Not only is land needed and ways to water the crops in an area that was not traditionally a source of intensive modern farming, but massive amounts of cheap labor is also needed to put the food that is produced there into the supply chains that feed the country.

And no matter what side of the political issue you stand on regarding immigration and illegal aliens, one fact is without dispute: without this cheap farm labor, America would starve.

Now, many of these farm laborers have been out of work for months, due to the flooding, and many may soon just leave and go back to Mexico, or to other parts of the country, as many of them can no longer afford housing to keep staying in California.

On a recent afternoon, Chepe Cervantes left work in the berry fields of Oxnard, California, early. Caked in mud, his boots and clothes soggy with floodwater, Cervantes had spent hours hunched over, salvaging strawberries from a flooded field, tossing the wet and moldy ones.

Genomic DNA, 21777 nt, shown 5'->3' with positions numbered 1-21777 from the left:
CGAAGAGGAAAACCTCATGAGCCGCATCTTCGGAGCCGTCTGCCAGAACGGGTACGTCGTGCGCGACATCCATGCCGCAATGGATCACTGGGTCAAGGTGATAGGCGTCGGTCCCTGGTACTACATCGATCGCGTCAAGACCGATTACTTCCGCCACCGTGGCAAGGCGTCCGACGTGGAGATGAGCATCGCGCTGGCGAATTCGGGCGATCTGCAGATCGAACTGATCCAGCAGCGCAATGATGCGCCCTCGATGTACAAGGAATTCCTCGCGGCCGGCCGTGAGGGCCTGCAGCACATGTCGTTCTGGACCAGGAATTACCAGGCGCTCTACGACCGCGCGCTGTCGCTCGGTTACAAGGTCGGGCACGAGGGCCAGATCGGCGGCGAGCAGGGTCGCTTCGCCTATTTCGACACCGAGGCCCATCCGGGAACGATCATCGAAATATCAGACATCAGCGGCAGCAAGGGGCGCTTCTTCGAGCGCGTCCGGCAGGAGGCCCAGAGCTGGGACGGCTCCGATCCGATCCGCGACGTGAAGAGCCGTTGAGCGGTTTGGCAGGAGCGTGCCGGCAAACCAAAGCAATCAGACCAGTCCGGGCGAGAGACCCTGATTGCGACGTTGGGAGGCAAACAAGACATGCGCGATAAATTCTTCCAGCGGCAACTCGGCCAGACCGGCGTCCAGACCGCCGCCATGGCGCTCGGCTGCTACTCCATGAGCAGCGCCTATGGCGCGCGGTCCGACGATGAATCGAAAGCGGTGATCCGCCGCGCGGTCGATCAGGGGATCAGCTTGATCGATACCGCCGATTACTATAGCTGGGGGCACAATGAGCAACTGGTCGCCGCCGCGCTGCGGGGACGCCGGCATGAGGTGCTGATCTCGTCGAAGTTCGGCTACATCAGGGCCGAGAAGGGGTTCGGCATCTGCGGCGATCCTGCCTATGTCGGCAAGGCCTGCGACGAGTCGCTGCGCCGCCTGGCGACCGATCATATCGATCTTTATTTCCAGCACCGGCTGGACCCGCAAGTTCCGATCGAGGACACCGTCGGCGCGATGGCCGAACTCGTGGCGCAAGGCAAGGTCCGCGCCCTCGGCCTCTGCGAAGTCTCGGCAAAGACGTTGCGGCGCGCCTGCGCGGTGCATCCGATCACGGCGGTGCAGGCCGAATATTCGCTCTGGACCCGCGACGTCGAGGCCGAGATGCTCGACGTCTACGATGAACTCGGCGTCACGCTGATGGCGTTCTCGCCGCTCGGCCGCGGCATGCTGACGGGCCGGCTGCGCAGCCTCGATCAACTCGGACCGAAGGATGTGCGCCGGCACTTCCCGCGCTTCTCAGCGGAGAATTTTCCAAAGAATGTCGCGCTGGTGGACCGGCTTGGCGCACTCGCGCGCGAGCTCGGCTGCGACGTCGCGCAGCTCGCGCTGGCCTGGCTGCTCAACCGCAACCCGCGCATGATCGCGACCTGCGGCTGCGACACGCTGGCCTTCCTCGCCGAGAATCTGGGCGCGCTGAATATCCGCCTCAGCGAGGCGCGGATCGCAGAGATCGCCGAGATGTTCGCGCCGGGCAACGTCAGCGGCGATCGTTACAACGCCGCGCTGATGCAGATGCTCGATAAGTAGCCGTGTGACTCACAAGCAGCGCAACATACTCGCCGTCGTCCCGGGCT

He didn’t want to leave early, but there simply wasn’t enough work to justify a full day, and his supervisor told him and the rest of the crew to head home at 2 p.m.

“People with children who hire a babysitter to watch their kids, they don’t come out ahead only working until two,” Cervantes says through an interpreter.

“The entire month of January we didn’t work. Nobody had any income. I didn’t have any sales.”

Since early January, 11 storms fueled by atmospheric rivers have pounded California, resulting in devastating flooding that has wiped out farmworker communities in the central part of the state.